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- Cowboy Dave - 18/28 -
They'll have to die here."
"No they won't!" exclaimed the engineer.
"How are you goin' t' stop 'em?" asked another of the cowboys. "They can't get any water here, they won't leave, an' everybody knows that without water cattle can't live long."
"If we can't drive 'em to water we'll have to do the next best thing."
"And that is--" began Dave.
"Bring the water to them!"
"But how can we? The supply is cut off somewhere above. Dad went to see about it, but he hasn't come back yet."
"Then we'll go up there too. Something's got to be done. It may take desperate measures, but if the Molicks have built a dam, to divert your water from here, we'll have to open it; that's all."
"Will they let you?" asked Skinny, settling wearily in his saddle.
"We'll do it whether they let us or not!" exclaimed the engineer. "It's my fault, in a way, that they did this, for I pointed out the advantage it would be to them to have a dam, and I'll do my best to make good the trouble caused. Come on, Dave. Well ride up above and see what we can do. Meanwhile, you boys do your best to keep the cattle from stampeding. They won't let themselves be driven away, that's sure, so we've got to bring water to them."
"If we only can," murmured Cowboy Dave. He felt it to be a hopeless task.
Now that the cowboys had given over their efforts to drive the cattle away from the water-hole the beasts were quieter. Left to themselves, they scattered somewhat and sought for places where little pools might have formed, and where they could slake their thirst. It was not much water that remained, and the bellowings of the cattle, and their panting appearance as their parched tongues fairly hung from their mouths, filled the hearts of Dave and his friend with pity for the poor beasts.
"We haven't any time to lose," said Mr. Bell-more, as he urged his horse, Kurd, toward the bend of the stream. Dave, on Crow, followed, wondering what would be the outcome. Dave glanced back from time to time at the thirst-maddened cattle. Some of them forced their way into the muddy sloughs in spite of the desperate efforts of the cowboys to drive them back. Then it was necessary to try to pull them out by lariats attached to them, and extending to the horns of the saddles.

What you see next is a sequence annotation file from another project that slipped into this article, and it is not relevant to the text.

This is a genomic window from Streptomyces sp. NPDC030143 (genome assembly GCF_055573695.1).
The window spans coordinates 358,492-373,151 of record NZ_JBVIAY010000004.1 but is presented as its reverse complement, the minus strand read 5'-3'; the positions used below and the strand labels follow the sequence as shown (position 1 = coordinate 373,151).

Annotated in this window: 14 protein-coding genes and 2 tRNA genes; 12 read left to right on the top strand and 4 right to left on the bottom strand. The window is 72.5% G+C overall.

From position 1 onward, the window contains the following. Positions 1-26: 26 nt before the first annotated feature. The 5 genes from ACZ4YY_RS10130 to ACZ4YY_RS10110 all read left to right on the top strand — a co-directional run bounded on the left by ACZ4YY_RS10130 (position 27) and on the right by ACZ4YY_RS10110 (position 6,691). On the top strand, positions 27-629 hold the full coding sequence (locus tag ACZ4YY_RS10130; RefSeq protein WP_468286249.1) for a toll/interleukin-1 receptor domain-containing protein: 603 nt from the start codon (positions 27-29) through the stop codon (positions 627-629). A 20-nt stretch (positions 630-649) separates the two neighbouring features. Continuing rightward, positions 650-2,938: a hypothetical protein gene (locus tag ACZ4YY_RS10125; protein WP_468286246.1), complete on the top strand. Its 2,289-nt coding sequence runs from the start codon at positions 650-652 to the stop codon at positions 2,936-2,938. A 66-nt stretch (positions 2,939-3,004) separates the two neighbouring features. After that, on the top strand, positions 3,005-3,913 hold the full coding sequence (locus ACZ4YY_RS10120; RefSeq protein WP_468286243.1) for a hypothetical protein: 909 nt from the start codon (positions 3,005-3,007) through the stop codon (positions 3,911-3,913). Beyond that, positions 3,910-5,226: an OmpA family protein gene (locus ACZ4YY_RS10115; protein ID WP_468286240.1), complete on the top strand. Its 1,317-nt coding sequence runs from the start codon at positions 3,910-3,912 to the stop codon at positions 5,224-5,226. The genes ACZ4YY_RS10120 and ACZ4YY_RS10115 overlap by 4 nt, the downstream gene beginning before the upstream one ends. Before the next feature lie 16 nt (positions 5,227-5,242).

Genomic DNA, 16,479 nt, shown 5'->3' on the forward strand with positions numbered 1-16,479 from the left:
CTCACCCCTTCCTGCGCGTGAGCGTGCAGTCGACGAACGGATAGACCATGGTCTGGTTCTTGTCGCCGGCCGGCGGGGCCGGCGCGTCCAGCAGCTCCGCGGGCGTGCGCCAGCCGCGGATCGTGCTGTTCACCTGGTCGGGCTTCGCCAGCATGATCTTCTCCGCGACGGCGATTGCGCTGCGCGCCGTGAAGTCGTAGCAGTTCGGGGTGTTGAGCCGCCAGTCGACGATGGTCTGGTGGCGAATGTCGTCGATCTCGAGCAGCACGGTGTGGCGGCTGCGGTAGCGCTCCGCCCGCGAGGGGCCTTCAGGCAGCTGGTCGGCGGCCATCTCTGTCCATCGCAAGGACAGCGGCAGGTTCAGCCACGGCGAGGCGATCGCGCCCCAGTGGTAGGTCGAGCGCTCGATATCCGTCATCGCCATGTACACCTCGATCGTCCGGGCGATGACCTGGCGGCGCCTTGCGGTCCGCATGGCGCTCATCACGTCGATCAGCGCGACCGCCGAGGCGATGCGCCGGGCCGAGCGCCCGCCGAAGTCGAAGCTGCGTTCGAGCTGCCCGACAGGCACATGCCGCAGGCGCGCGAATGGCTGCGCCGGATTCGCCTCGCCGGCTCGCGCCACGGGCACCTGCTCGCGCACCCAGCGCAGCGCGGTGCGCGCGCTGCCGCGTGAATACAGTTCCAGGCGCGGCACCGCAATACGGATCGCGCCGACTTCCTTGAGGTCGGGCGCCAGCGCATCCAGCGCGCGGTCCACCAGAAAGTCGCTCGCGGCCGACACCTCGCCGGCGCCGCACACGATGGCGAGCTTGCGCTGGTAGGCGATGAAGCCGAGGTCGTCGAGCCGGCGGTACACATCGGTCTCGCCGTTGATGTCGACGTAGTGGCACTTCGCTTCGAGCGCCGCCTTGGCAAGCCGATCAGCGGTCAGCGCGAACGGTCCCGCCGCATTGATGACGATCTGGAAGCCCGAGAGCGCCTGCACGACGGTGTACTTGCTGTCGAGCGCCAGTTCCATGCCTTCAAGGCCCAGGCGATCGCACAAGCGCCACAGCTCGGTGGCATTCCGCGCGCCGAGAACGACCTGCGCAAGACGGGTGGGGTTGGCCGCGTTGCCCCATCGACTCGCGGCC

"Poor beasts!" murmured the young cow-puncher.
He and Mr. Bellmore had ridden for perhaps a mile when they saw a figure galloping toward them.
"Who's that?" asked the engineer, pulling up suddenly.
"Dad," answered Dave. "He rode up to investigate. He'll be able to tell us what happened."
"It's easy enough to guess," said Mr. Bellmore. "The Molicks have built an intercepting dam, to get even with you and me."
And this was exactly what Mr. Carson reported as he rode up.
"They've cut off our water supply," he called to Dave and the engineer. "They've made a board and mud dam right across the river, and turned the water onto their own land. They're making irrigating ditches now as fast as they can work."
"I suspected as much," Mr. Bellmore said, "Is the dam a very big or strong one?"
"Not especially so. But the water is low at this season of the year, and it doesn't take much of a dam to block it off from me. This dam is made of boards, banked up with clay and stones."
"Would it be easy to break away?" asked the engineer.
"Yes, I suppose so. But Molick will take precious good care that it doesn't break away, They're strengthening it all the while."
"Oh, I didn't suppose it would break away of its own accord," the engineer said. "I meant would we have much trouble in making a breach in it?"
"We?" cried Dave." Do you mean--"
"I mean that we've got to break that dam to save your cattle!" the engineer said. "It's the only way!"
"Break the dam!" murmured Dave. Yet his eyes sparkled at the thought.
"Yes," assented the irrigation engineer.
"But we can't do that," objected Mr. Carson. "It's on Molick's land, and if we go there, and start something, he'll fight us. He is a desperate man."
"And so ought you to be with your cattle dying of thirst," said Mr. Bellmore.
"I am, but--"